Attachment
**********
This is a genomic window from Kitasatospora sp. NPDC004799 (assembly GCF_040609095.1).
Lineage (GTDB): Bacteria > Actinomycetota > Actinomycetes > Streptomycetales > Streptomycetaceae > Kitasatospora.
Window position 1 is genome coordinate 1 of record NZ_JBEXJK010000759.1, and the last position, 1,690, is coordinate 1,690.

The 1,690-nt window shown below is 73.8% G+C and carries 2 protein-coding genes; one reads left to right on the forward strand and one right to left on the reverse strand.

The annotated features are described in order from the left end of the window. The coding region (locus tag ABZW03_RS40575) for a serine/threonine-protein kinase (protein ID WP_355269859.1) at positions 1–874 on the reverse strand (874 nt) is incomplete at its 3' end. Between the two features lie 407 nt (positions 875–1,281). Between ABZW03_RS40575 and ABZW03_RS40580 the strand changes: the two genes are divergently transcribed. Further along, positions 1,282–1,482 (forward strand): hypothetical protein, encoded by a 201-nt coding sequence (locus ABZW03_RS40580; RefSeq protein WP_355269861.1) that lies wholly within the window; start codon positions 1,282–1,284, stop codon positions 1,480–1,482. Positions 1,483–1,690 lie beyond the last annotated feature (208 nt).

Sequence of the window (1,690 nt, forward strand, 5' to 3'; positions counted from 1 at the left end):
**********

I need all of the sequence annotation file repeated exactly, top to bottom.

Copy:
This is a genomic window from Kitasatospora sp. NPDC004799 (assembly GCF_040609095.1).
Lineage (GTDB): Bacteria > Actinomycetota > Actinomycetes > Streptomycetales > Streptomycetaceae > Kitasatospora.
Window position 1 is genome coordinate 1 of record NZ_JBEXJK010000759.1, and the last position, 1,690, is coordinate 1,690.

The 1,690-nt window shown below is 73.8% G+C and carries 2 protein-coding genes; one reads left to right on the forward strand and one right to left on the reverse strand.

The annotated features are described in order from the left end of the window. The coding region (locus tag ABZW03_RS40575) for a serine/threonine-protein kinase (protein ID WP_355269859.1) at positions 1–874 on the reverse strand (874 nt) is incomplete at its 3' end. Between the two features lie 407 nt (positions 875–1,281). Between ABZW03_RS40575 and ABZW03_RS40580 the strand changes: the two genes are divergently transcribed. Further along, positions 1,282–1,482 (forward strand): hypothetical protein, encoded by a 201-nt coding sequence (locus ABZW03_RS40580; RefSeq protein WP_355269861.1) that lies wholly within the window; start codon positions 1,282–1,284, stop codon positions 1,480–1,482. Positions 1,483–1,690 lie beyond the last annotated feature (208 nt).

Sequence of the window (1,690 nt, forward strand, 5' to 3'; positions counted from 1 at the left end):